By Kim Boatman
If your senior cat is starting to slow down, there are extra steps you can take to ensure that it is healthy, comfortable and content.
How to Help Your Senior Cat
Here are five basic steps you can take to make life better for your senior cat:
Visit your veterinarian regularly.
Cat owners sometimes have the tendency to not schedule regular veterinarian visits unless their cat is due for vaccines, says Dr. Debbie Van Pelt of the Veterinary Referral Center of Colorado. But bringing your cat in for at least an annual exam helps your veterinarian catch treatable illnesses in the early stages. For example, your veterinarian can check for lumps and bumps. “Cancers that are caught early can be treated and removed,” says Van Pelt. Veterinarians think of cats as senior at about age 10, says Dr. Tracy Dewhirst, a veterinarian in Knoxville, Tenn. However, it’s a good idea to have your veterinarian do a baseline blood-check when your cat is about 7 years old, advises Dewhirst. “It’s a good landmark. Then the veterinarian has something to look back on if your cat starts to develop problems.”
Maintain your cat’s dental health.
“From a veterinary health standpoint, oral health is really big. We see cats decline rapidly when they don’t have their teeth taken care of,” says Dewhirst. If your cat develops plaque and gum disease, bacteria can find its way into the bloodstream and threaten your cat’s heart health, among other problems. Cats with dental problems also might struggle to eat and maintain weight.
Watch your cat’s weight.
Excess weight can lead to serious conditions, such as diabetes and heart disease, and a fat cat is more likely to suffer from arthritis. Make sure your cat is eating high-quality food designed for senior cats, and try rationing the portion sizes to help your cat maintain a healthy weight, as its metabolism has slowed in the last few years. Your veterinarian can help you figure out an appropriate calorie count and portion size for your cat. You’ll also want to notice if your cat is losing weight, since older cats can develop thyroid problems, says Dewhirst.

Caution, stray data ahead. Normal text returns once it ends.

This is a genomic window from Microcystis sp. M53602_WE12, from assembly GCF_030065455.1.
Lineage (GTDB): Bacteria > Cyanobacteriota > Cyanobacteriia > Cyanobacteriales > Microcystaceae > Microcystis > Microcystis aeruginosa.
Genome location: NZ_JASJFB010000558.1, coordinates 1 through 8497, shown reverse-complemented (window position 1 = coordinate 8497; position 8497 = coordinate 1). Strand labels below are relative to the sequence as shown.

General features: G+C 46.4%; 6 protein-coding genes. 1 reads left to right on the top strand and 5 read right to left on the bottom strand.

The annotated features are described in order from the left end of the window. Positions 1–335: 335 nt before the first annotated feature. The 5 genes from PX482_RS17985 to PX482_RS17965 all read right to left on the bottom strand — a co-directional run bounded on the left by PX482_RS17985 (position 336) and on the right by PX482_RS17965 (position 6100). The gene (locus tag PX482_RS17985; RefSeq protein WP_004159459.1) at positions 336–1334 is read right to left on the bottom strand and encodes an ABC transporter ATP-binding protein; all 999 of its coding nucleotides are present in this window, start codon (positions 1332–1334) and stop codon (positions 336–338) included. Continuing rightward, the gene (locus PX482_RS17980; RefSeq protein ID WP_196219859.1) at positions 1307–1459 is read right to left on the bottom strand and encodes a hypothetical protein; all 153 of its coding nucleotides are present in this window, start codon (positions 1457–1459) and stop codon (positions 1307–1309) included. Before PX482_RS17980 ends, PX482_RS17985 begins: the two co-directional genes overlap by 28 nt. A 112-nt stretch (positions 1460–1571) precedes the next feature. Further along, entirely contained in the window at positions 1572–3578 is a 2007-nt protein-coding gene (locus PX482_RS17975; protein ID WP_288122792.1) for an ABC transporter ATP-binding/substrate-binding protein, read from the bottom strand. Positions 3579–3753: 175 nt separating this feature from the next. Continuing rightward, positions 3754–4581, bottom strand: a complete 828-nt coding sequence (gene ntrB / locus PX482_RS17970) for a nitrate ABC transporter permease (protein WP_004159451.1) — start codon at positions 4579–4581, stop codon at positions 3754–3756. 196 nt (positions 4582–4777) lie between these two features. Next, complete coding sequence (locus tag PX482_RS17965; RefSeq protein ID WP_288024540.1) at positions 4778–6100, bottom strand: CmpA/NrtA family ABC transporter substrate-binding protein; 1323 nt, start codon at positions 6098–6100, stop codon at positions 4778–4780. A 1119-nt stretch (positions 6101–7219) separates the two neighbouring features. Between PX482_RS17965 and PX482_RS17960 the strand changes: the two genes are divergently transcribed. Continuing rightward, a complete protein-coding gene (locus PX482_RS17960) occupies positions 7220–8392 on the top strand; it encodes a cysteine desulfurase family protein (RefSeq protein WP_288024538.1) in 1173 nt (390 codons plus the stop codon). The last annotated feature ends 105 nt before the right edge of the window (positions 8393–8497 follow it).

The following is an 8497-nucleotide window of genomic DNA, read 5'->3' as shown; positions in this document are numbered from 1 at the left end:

Be a detective.
Cats tend to be private, aloof and secretive. “By the time a cat owner notices a behavior change, things may have progressed farther,” says Van Pelt. “We see a lot of older cats where by the time we see them, we are diagnosing them with kidney disease and heart failure.” Pay attention to little clues, such as water intake, how much your cat is eating and its elimination habits. A change in elimination can signal a myriad of health problems and indicate a need for a veterinary visit.
Make your cat comfortable.
A 16- or 17-year-old cat might show signs of creaky joints. If you simply make things easier, your cat is sure to enjoy better quality of life. Create warmth for your cat by using a heating pad or placing its bed near a warm area. 6. Give your cat extra attention. Natasha Deen, a Canadian author of young adult novels, helped two beloved kitties live to the ages of 19 and 21, and she thinks extra attention made a difference. Deen cuddled her cats more and regularly brushed and groomed them. Your loving attention is crucial, says Deen.
Kim Boatman is a journalist and frequent contributor to The Daily Cat, based in Northern California whose work has appeared in The Miami Herald, the Detroit Free Press and the San Jose Mercury News.
She is a lifelong lover of animals and shares her home with three cats.